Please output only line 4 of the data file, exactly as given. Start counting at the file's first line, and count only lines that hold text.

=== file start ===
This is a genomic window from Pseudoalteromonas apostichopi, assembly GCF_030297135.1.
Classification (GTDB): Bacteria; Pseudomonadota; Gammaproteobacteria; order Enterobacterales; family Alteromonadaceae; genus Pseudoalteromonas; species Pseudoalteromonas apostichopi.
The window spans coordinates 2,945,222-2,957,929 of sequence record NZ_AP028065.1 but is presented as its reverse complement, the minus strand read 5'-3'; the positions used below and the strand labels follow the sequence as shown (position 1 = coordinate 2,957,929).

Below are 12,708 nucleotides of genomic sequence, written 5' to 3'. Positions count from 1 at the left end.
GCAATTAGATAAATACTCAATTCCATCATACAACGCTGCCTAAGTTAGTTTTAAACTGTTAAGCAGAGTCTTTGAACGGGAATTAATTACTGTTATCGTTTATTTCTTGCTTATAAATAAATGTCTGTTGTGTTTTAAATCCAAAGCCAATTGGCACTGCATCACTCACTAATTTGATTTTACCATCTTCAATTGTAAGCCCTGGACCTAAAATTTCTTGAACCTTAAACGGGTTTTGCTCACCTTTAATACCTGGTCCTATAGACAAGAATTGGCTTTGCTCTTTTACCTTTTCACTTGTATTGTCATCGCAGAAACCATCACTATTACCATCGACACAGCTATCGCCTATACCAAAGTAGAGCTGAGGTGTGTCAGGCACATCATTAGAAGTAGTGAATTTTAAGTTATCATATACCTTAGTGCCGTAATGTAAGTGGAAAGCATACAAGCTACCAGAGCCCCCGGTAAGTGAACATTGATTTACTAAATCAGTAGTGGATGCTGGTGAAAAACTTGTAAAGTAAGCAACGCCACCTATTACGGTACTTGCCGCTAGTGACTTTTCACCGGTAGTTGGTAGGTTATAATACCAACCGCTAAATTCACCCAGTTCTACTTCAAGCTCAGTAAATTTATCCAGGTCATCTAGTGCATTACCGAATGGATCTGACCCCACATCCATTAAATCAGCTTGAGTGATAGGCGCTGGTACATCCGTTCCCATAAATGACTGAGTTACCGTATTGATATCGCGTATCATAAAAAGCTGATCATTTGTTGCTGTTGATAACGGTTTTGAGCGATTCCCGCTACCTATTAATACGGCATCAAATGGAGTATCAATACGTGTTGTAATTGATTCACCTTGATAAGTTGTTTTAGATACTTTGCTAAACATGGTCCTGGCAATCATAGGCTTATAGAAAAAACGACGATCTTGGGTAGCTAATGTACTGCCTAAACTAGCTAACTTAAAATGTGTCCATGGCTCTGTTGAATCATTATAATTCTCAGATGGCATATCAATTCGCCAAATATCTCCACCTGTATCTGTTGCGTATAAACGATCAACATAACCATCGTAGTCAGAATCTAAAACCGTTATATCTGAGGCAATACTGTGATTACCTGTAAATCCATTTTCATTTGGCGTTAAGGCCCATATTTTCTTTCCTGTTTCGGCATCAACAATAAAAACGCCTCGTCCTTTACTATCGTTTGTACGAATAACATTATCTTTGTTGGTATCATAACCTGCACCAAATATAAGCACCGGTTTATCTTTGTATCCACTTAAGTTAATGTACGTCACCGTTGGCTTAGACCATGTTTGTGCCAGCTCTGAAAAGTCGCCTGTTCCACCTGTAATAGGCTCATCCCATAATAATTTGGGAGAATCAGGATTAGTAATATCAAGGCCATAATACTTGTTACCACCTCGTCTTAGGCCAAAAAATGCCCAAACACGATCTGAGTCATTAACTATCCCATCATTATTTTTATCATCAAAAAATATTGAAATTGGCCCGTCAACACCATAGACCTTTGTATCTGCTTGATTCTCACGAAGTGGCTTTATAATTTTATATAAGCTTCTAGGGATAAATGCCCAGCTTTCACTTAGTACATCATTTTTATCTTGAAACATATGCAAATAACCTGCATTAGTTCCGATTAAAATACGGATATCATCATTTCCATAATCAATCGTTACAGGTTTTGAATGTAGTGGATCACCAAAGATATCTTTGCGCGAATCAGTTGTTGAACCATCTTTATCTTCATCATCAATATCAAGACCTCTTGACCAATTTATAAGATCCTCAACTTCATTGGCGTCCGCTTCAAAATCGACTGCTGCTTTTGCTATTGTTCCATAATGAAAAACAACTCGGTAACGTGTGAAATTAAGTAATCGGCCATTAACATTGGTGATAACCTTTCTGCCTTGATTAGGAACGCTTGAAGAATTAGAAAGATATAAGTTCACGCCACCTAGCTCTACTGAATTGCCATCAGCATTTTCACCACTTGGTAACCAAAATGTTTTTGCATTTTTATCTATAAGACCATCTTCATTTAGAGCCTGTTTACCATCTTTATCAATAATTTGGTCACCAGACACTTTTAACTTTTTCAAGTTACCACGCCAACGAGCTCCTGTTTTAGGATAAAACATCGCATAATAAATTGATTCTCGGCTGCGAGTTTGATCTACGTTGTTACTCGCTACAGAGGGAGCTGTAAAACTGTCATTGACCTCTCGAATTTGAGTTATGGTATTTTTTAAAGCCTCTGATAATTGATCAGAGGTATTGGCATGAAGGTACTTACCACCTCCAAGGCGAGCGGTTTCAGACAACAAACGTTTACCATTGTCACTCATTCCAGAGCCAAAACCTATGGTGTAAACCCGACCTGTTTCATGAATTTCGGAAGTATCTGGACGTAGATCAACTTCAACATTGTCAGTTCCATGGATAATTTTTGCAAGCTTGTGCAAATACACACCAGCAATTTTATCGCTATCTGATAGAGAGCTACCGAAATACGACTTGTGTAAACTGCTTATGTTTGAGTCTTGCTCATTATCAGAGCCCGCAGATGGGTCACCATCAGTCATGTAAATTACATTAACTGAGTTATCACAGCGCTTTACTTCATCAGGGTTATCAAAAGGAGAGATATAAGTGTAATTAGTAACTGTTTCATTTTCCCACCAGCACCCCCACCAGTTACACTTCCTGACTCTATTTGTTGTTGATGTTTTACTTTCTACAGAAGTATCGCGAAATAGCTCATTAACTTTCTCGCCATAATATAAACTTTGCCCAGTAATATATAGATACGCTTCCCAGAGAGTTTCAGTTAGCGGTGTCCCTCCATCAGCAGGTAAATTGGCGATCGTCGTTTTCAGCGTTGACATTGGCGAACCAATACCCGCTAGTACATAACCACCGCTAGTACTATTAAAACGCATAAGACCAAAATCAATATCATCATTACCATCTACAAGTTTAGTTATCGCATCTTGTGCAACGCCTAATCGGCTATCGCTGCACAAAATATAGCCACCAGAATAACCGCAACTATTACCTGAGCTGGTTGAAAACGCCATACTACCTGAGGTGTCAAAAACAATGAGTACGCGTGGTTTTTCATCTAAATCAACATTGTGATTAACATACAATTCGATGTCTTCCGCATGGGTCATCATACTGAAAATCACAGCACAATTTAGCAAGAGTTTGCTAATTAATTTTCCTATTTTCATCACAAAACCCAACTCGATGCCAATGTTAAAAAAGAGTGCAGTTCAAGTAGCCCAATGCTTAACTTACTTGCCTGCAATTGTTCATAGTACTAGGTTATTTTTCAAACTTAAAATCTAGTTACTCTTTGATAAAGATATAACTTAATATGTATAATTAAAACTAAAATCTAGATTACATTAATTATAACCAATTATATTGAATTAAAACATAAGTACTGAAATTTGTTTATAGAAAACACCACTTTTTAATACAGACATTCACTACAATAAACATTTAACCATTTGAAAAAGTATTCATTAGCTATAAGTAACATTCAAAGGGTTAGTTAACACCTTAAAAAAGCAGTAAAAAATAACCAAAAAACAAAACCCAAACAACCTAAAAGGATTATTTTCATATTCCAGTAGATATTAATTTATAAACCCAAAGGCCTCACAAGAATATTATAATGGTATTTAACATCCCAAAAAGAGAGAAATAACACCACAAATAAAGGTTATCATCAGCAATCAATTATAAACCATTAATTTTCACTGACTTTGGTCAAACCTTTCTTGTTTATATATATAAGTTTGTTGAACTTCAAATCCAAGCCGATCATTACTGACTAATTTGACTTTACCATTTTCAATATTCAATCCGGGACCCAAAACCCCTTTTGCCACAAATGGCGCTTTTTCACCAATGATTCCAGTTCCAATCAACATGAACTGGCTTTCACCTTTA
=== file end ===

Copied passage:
Below are 12,708 nucleotides of genomic sequence, written 5' to 3'. Positions count from 1 at the left end.